Here, for the first time in more than eighty years, is a detailed study of political Antimasonry on the national, state, and local levels, based on a survey of existing sources. The Antimasonic party, whose avowed goal was the destruction of the Masonic Lodge and other secret societies, was the first influential third party in the United States and introduced the device of the national presidential nominating convention in 1831.
Vaughn focuses on the celebrated "Morgan Affair" of 1826, the alleged murder of a former Mason who exposed the fraternity's secrets. Thurlow Weed quickly transformed the crusading spirit aroused by this incident into an anti-Jackson party in New York. From New York, the party soon spread through the Northeast. To achieve success, the Antimasons in most states had to form alliances with the major parties, thus becoming the "flexible minority."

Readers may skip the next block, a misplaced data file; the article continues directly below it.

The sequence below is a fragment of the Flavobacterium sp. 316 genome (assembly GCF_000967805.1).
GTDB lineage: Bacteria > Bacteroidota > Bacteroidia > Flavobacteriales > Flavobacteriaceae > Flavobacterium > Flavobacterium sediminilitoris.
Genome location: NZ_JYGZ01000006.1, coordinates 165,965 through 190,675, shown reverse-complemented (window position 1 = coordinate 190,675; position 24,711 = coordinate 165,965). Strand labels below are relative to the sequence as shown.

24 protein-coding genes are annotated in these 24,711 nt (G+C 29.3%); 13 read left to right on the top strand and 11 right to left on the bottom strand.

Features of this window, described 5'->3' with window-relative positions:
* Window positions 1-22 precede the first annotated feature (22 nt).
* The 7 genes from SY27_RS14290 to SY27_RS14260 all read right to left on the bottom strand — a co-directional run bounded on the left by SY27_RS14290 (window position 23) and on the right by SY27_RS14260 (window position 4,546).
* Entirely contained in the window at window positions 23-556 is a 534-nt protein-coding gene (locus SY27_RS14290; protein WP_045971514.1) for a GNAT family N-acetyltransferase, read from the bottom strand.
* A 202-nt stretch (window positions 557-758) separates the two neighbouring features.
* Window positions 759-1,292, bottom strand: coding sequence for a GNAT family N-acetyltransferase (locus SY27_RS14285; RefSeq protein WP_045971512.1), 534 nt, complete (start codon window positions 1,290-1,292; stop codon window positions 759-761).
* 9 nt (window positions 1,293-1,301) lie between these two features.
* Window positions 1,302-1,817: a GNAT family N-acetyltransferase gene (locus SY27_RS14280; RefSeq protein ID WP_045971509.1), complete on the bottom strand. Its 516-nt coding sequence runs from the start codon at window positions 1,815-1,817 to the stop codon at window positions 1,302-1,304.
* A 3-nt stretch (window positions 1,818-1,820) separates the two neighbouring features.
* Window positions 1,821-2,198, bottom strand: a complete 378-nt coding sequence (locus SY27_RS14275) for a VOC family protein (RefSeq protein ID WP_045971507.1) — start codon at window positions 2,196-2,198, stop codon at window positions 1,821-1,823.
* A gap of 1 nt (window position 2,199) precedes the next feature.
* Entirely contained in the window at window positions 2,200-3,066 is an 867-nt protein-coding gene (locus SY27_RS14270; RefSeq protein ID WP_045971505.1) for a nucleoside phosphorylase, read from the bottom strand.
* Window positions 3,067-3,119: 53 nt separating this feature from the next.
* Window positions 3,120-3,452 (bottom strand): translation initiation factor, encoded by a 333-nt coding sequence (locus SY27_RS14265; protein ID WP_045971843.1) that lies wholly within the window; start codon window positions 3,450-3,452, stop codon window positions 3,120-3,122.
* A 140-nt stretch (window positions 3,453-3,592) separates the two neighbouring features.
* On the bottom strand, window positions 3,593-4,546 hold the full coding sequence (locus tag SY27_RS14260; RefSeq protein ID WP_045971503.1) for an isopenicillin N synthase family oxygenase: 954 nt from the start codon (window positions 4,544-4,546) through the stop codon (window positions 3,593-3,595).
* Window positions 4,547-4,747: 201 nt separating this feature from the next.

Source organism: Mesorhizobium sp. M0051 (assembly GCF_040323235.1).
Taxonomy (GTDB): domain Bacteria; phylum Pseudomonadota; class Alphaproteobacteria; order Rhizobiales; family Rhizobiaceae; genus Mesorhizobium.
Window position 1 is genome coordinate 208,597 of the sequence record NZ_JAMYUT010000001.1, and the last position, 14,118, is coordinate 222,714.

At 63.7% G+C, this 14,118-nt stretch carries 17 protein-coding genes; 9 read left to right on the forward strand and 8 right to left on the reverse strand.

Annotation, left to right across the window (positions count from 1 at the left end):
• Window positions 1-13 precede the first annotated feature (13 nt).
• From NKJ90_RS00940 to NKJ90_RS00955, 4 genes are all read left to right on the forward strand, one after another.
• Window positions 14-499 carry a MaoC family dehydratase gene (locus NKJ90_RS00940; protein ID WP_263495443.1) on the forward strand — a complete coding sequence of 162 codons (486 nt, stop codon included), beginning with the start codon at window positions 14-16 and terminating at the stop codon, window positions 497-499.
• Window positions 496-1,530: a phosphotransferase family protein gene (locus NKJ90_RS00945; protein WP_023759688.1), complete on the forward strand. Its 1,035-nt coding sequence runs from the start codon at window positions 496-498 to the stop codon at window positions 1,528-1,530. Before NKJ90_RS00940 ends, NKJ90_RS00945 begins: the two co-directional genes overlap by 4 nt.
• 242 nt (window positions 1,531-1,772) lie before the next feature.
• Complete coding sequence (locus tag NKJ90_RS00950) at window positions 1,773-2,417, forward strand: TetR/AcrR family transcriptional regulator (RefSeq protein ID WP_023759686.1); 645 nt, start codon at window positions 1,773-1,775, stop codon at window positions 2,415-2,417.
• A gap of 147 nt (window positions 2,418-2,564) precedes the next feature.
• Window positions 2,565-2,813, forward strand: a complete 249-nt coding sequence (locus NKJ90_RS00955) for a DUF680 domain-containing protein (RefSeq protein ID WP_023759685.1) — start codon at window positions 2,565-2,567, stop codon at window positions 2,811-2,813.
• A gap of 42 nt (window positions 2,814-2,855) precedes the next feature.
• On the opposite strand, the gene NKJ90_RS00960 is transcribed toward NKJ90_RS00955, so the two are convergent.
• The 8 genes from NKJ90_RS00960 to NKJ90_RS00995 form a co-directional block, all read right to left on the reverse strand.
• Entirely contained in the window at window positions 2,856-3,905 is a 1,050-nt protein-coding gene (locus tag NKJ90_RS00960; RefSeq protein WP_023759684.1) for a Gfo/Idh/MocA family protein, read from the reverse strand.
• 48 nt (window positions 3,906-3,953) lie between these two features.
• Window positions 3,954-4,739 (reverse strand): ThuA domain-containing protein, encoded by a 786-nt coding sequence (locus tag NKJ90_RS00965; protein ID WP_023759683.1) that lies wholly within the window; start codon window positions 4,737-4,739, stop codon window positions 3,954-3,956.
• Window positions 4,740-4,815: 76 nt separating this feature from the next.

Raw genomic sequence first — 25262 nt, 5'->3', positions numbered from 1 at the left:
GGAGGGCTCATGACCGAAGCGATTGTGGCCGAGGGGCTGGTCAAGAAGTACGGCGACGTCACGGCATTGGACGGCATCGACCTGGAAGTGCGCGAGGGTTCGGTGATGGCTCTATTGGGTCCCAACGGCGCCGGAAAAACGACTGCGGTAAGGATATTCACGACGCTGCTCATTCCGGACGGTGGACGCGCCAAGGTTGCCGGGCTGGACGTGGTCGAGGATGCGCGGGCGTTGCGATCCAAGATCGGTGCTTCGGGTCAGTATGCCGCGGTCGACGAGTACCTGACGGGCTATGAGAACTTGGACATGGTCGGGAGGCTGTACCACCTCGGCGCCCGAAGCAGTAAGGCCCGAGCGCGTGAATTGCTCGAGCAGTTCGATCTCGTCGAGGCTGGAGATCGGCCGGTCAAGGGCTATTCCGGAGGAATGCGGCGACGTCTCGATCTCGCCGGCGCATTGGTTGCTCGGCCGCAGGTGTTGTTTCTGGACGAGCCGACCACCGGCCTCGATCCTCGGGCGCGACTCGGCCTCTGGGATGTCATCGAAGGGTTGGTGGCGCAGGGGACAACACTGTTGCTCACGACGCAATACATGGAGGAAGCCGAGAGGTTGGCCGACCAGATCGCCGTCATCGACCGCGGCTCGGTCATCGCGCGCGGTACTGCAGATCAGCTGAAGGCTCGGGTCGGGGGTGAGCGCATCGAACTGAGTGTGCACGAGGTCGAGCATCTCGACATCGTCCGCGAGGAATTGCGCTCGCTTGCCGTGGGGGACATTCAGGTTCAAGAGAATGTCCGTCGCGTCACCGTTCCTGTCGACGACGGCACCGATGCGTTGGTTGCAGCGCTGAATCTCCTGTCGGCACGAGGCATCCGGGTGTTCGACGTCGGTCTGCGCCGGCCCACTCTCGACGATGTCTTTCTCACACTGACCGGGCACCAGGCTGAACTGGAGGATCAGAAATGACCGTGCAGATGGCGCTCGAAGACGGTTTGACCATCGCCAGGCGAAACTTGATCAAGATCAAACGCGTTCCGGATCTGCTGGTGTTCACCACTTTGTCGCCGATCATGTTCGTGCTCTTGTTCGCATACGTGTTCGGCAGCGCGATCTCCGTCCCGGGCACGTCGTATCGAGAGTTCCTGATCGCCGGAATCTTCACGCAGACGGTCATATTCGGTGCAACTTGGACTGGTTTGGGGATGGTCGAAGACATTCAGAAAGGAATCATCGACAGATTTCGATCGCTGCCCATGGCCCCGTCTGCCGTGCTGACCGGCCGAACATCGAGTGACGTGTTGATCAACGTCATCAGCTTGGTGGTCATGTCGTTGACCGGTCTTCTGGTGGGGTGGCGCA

After William Wirt's defeat by Andrew Jackson in the election of 1832, the party waned. Where it had been strong, Antimasonry became a reform-minded, anti-Clay faction of the new Whig party and helped to secure the presidential nominations of William Henry Harrison in 1836 and 1840. Vaughn concludes that although in many ways the Antimasonic Crusade was finally beneficial to the Masons, it was not until the 1850s that the fraternity regained its strength and influence.